Left brain language by contrast is to do with making truth, making pictures of the world. It was given a tremendous boost with the invention of writing. And if you look at the earliest forms of writing, these aren’t magical statements about the nature of experience, they’re lists, they’re inventories:- “That’s my cow.” “That’s my land.” “That’s my slave,” and so on. 

The question for us as human beings is, who we want to be and what we want our life to be. Whether we want our life to be an inventory or programme of gain and loss. Or if we want it to be like a billion stars.

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300. Faith

Master Hongzhi’s Practice instructions.  Number 9: The Misunderstanding of Many Lifetimes

‘Emptiness is without characteristics. Illumination has no emotional afflictions.

With piercing, quietly profound radiance, it mysteriously eliminates all scars. Thus, one can know one; thus the self is completed. We all have the clear, wondrously bright field from the beginning. Many lifetimes of misunderstanding come only from distrust, hindrance and screens of confusion that we create in a scenario of isolation. With boundless wisdom journey beyond this, forgetting accomplishments. Straightforwardly abandon stratagems and take on responsibility. Having turned yourself around, accepting your situation, if you set foot on the path, spiritual energy will marvellously transport you. Contact phenomena will total sincerity. Not a single atom of dust is outside yourself.’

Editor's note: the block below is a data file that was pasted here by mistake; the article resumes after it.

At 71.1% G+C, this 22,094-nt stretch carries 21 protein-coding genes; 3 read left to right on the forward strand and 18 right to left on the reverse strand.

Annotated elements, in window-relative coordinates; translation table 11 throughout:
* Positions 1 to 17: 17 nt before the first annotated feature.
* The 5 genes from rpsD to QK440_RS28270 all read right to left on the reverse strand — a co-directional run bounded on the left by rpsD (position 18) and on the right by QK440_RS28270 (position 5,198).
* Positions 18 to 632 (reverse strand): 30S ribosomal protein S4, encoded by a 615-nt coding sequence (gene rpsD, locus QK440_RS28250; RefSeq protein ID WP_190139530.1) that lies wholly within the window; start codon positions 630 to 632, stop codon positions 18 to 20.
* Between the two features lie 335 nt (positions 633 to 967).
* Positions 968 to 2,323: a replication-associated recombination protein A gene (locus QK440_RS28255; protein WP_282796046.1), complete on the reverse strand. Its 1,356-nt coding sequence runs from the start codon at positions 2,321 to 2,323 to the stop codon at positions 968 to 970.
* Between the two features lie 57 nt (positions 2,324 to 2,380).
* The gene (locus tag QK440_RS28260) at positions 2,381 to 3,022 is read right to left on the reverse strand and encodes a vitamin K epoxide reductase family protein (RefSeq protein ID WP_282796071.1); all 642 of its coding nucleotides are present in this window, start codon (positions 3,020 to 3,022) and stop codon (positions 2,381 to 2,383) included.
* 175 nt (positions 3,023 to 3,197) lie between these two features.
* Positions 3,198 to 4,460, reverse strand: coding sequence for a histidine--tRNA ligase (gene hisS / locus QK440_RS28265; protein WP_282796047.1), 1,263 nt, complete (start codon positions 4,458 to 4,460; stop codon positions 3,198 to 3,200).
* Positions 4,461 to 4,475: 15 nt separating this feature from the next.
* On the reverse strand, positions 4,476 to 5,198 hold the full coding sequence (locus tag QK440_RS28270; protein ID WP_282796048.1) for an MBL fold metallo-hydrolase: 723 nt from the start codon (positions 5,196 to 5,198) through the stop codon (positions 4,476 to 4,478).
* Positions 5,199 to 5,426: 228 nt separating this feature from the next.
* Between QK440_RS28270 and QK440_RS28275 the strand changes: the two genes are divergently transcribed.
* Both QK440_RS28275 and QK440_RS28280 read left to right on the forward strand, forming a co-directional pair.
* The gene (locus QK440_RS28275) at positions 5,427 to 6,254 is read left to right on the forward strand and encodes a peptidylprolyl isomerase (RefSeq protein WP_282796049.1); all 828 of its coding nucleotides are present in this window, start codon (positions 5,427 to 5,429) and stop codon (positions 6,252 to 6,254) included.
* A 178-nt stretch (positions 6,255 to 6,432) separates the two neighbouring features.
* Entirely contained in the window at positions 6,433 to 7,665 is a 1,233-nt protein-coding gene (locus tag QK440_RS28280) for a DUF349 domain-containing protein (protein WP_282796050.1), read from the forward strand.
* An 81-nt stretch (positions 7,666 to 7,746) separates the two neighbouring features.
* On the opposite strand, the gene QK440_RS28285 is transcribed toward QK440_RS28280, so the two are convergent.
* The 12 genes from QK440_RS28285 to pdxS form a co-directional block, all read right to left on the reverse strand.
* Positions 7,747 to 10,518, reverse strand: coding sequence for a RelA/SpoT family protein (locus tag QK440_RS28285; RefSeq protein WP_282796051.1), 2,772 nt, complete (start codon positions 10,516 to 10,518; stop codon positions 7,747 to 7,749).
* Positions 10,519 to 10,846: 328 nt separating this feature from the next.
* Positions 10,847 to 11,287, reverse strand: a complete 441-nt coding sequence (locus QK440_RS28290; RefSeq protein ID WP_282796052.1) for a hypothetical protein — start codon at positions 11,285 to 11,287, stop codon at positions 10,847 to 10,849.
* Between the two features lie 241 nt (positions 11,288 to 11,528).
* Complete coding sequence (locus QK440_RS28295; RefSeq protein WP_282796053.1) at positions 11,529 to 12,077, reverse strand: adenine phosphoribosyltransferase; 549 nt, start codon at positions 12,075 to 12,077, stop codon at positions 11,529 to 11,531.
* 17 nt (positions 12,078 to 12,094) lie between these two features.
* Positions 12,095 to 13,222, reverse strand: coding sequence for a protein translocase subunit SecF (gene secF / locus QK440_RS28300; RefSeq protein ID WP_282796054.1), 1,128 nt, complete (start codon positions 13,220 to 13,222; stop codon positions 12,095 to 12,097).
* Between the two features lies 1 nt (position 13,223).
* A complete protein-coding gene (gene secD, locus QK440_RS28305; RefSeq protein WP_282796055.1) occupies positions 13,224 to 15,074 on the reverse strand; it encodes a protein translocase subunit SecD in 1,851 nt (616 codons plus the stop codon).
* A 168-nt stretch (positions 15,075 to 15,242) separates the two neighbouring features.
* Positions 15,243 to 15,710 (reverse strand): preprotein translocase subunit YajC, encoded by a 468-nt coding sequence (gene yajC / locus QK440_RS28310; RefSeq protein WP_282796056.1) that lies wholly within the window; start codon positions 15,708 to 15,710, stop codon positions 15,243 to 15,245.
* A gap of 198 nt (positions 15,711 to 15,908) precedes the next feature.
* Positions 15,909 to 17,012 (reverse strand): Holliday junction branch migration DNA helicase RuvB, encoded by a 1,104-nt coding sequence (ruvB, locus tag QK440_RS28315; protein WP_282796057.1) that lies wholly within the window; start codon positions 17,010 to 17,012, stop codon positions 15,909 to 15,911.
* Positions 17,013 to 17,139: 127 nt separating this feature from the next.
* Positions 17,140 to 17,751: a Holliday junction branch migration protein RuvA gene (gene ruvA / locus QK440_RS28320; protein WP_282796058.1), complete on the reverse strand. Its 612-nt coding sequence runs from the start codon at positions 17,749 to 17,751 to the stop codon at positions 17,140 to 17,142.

For practice the most important thing is faith. Not belief, faith.

Specifically, faith in two things.

Firstly that when we read descriptions of practice such as this, no matter how apparently fantastical they first appear, we should understand them as a sincere attempt by a practitioner, a practitioner like ourselves, to express their actual experience.